New York Passes Dream Act for Undocumented Immigrants
New York’s state legislature recently passed a law which would provide state-funded educational benefits for undocumented children. The “José Peralta New York State DREAM Act” (Dream Act) flies directly in the face of the hardline federal immigration policies implemented under the Trump administration, many of which we have previously discussed. New York’s new law is a welcome change of pace from federal administration policies aimed at curbing immigration, both legal and illegal, and punishing immigrants in draconian fashion. Continue reading for details about the new law and its potential implications, and contact a seasoned Queens immigration attorney for help in your immigration case.
The Dream Act Passes
New York’s Dream Act, S. 1250, establishes a “Dream Fund Commission” dedicated to “advancing the educational opportunities of the children of immigrants.” The Commission, made up of members appointed by a combination of the State Senate, the Assembly, and the Governor, is tasked with raising higher education scholarship funds for children of immigrants, whether documented or otherwise. While the scholarship funds are meant to be raised from private donors rather than from state tax dollars, the Dream Act also provides for state financial aid for lawful residents as well as applicants “without lawful immigration status.”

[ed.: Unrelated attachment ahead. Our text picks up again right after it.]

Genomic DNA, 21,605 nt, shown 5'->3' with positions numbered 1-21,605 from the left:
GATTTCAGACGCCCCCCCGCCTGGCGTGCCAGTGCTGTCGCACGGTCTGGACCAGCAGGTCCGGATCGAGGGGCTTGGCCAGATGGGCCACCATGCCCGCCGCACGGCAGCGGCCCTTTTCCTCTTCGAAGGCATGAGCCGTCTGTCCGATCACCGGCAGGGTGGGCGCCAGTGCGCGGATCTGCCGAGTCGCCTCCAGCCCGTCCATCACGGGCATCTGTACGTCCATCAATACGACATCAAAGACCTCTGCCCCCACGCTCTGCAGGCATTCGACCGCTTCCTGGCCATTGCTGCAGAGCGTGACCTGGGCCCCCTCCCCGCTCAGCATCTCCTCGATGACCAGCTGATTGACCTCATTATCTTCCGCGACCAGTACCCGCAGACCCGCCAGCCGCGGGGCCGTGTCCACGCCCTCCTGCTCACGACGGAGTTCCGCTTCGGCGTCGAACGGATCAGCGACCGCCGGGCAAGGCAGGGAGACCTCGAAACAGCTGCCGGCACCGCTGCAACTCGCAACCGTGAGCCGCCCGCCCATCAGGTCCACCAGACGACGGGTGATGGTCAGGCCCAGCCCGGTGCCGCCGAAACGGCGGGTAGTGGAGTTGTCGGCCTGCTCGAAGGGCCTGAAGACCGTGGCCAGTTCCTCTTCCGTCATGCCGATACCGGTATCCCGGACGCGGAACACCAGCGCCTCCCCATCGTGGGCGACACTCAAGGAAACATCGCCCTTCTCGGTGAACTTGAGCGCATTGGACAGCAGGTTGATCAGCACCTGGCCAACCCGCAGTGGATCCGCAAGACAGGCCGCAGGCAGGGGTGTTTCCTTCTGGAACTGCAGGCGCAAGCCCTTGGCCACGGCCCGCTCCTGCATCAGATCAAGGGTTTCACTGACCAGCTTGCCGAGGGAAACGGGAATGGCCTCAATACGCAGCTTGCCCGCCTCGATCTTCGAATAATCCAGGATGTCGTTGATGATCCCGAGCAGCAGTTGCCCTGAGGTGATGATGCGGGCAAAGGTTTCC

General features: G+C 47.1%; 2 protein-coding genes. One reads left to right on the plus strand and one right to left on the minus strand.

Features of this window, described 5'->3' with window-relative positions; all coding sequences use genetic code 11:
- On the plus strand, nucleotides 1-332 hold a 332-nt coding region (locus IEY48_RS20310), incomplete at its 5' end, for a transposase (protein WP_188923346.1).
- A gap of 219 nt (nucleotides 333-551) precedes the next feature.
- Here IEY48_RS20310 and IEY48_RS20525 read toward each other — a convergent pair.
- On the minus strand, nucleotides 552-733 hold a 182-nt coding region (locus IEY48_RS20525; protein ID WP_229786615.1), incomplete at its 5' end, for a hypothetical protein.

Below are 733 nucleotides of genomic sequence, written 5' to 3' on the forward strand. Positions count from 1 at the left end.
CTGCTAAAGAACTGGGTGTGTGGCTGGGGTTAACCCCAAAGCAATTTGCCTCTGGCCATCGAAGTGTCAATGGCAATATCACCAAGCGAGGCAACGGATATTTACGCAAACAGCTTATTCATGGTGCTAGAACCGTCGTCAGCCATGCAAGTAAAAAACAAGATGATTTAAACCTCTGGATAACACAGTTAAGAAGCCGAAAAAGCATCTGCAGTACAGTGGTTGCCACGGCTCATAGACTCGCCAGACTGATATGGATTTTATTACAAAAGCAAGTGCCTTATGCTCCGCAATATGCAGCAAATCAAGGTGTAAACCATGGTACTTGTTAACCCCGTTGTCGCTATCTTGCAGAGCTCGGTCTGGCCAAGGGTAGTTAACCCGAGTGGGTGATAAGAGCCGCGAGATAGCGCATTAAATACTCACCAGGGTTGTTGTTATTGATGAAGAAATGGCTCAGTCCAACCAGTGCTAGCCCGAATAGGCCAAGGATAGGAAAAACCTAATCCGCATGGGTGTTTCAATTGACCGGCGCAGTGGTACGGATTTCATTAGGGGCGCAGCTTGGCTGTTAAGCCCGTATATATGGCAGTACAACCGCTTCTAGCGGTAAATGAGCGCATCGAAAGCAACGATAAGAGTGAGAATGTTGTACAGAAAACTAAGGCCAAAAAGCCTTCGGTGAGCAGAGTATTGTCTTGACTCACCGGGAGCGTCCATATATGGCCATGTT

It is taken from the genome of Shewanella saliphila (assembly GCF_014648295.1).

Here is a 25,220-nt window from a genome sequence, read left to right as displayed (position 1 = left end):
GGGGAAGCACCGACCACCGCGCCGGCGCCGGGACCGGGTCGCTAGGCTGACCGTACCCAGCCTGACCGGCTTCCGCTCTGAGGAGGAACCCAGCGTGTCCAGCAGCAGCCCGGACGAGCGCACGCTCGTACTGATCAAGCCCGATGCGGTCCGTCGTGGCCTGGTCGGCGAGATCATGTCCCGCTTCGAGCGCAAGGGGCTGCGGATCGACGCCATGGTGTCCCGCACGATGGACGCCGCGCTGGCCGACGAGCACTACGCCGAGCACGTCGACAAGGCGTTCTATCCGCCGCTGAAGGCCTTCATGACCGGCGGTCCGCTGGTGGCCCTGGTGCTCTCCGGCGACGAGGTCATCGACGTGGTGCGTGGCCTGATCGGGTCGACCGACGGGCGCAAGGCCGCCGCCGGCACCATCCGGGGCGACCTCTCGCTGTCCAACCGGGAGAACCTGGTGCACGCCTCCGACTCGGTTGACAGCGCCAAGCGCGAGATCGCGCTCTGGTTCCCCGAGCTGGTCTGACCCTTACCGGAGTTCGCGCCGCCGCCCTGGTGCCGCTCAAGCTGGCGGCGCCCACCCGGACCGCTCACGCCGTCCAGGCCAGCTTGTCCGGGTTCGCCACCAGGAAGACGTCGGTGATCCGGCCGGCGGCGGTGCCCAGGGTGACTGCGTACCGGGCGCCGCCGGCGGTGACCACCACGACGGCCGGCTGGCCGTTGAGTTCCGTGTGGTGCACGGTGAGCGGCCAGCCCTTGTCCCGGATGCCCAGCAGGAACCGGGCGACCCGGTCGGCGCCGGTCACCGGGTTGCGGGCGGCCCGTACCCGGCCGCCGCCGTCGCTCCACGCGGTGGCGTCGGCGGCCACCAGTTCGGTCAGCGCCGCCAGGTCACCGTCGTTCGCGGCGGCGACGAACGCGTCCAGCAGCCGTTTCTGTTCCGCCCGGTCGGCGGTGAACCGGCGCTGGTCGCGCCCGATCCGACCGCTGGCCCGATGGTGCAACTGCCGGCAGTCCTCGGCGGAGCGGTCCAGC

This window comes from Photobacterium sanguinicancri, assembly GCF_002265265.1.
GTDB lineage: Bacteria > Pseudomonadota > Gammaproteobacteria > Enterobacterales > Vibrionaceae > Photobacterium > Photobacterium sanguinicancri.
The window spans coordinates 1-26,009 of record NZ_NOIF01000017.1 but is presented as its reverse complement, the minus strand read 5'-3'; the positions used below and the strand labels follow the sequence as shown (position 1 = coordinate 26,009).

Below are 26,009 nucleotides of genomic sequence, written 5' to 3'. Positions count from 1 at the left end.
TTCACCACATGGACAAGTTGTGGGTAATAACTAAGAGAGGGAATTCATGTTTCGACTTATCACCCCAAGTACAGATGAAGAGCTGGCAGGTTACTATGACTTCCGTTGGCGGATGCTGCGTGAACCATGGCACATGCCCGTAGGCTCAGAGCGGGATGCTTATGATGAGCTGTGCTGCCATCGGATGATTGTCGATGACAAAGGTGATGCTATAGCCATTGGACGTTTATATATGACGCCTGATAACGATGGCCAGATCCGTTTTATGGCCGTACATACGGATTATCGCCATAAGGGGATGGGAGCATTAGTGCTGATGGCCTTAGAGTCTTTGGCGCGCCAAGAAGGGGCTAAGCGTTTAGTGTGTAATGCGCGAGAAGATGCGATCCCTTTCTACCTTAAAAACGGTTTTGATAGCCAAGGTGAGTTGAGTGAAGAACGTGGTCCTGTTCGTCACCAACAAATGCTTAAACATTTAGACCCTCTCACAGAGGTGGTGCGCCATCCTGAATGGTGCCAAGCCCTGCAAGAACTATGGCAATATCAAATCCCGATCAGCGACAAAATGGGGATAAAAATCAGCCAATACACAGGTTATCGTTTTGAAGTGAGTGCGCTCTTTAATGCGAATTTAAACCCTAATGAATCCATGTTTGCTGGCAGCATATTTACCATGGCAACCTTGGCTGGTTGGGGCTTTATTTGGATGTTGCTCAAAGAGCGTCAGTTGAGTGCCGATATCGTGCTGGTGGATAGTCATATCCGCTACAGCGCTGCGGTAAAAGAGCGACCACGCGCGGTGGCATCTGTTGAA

The bill will affect an estimated 146,000 young people who attended New York public schools but have thus far been ineligible for financial aid under federal and state law. The bill has passed both the State Senate and Assembly but has yet to be signed by Governor Cuomo. Similar laws have been passed in California, Texas, New Mexico, Washington, Oregon, and Minnesota, offering state-funded financial aid to undocumented students.
Other Pro-Immigrant Rights Bills Coming Soon for New York
The Dream Act is one in a series of laws proposed by the newly-installed New York State legislature, whose composure changed significantly in the recent election. The State Senate has begun reviewing a law that would provide driver’s licenses for undocumented immigrants. Assemblyman Victor Pichardo (D-Bronx) stated that “It’s not a matter of if, it’s a matter of when,” and pledged that 2019 would be the year for driver’s licenses for all, regardless of immigration status. Governor Cuomo has stated his support for the bill via his spokesman. At this time, S. 8680 is still in the Senate Transportation Committee and has yet to be passed. Members of the newly composed legislature have also pledged to reduce maximum jail sentences for certain misdemeanors that could otherwise lead to deportation.
If you have questions or concerns about your citizenship or visa status, contact the dedicated and experienced Queens immigration lawyers at Gladstein & Messinger at 718-793-7800 or toll-free at 800-339-0535.